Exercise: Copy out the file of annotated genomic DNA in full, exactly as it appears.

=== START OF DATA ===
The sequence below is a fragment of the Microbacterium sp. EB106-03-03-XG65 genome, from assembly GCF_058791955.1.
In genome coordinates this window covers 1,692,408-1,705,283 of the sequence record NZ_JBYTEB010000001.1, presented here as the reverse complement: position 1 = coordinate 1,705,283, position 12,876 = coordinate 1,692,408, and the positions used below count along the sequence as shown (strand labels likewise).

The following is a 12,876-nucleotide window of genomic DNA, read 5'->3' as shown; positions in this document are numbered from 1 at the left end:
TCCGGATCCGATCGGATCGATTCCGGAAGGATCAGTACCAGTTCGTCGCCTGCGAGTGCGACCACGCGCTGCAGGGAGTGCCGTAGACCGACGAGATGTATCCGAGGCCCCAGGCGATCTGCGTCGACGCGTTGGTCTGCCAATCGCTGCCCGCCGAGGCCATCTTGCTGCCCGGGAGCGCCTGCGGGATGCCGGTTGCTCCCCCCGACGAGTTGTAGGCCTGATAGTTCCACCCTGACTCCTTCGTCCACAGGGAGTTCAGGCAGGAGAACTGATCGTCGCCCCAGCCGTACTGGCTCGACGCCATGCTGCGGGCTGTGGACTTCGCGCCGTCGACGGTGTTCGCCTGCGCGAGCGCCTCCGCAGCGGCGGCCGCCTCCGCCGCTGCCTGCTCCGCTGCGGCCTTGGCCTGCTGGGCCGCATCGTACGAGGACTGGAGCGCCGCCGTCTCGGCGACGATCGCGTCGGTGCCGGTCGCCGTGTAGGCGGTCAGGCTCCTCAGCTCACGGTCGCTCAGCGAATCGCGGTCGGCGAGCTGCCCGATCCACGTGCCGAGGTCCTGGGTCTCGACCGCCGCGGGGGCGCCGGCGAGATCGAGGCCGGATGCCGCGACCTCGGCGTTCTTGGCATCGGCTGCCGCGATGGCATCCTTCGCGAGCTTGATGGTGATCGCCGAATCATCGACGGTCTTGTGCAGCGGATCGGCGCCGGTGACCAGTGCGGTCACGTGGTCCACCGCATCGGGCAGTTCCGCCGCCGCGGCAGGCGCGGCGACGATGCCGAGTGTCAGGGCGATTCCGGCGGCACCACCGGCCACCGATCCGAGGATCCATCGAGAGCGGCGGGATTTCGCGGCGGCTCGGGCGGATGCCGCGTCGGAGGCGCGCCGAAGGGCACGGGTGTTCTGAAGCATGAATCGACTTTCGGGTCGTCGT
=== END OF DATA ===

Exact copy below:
The sequence below is a fragment of the Microbacterium sp. EB106-03-03-XG65 genome, from assembly GCF_058791955.1.
In genome coordinates this window covers 1,692,408-1,705,283 of the sequence record NZ_JBYTEB010000001.1, presented here as the reverse complement: position 1 = coordinate 1,705,283, position 12,876 = coordinate 1,692,408, and the positions used below count along the sequence as shown (strand labels likewise).

The following is a 12,876-nucleotide window of genomic DNA, read 5'->3' as shown; positions in this document are numbered from 1 at the left end:
TCCGGATCCGATCGGATCGATTCCGGAAGGATCAGTACCAGTTCGTCGCCTGCGAGTGCGACCACGCGCTGCAGGGAGTGCCGTAGACCGACGAGATGTATCCGAGGCCCCAGGCGATCTGCGTCGACGCGTTGGTCTGCCAATCGCTGCCCGCCGAGGCCATCTTGCTGCCCGGGAGCGCCTGCGGGATGCCGGTTGCTCCCCCCGACGAGTTGTAGGCCTGATAGTTCCACCCTGACTCCTTCGTCCACAGGGAGTTCAGGCAGGAGAACTGATCGTCGCCCCAGCCGTACTGGCTCGACGCCATGCTGCGGGCTGTGGACTTCGCGCCGTCGACGGTGTTCGCCTGCGCGAGCGCCTCCGCAGCGGCGGCCGCCTCCGCCGCTGCCTGCTCCGCTGCGGCCTTGGCCTGCTGGGCCGCATCGTACGAGGACTGGAGCGCCGCCGTCTCGGCGACGATCGCGTCGGTGCCGGTCGCCGTGTAGGCGGTCAGGCTCCTCAGCTCACGGTCGCTCAGCGAATCGCGGTCGGCGAGCTGCCCGATCCACGTGCCGAGGTCCTGGGTCTCGACCGCCGCGGGGGCGCCGGCGAGATCGAGGCCGGATGCCGCGACCTCGGCGTTCTTGGCATCGGCTGCCGCGATGGCATCCTTCGCGAGCTTGATGGTGATCGCCGAATCATCGACGGTCTTGTGCAGCGGATCGGCGCCGGTGACCAGTGCGGTCACGTGGTCCACCGCATCGGGCAGTTCCGCCGCCGCGGCAGGCGCGGCGACGATGCCGAGTGTCAGGGCGATTCCGGCGGCACCACCGGCCACCGATCCGAGGATCCATCGAGAGCGGCGGGATTTCGCGGCGGCTCGGGCGGATGCCGCGTCGGAGGCGCGCCGAAGGGCACGGGTGTTCTGAAGCATGAATCGACTTTCGGGTCGTCGT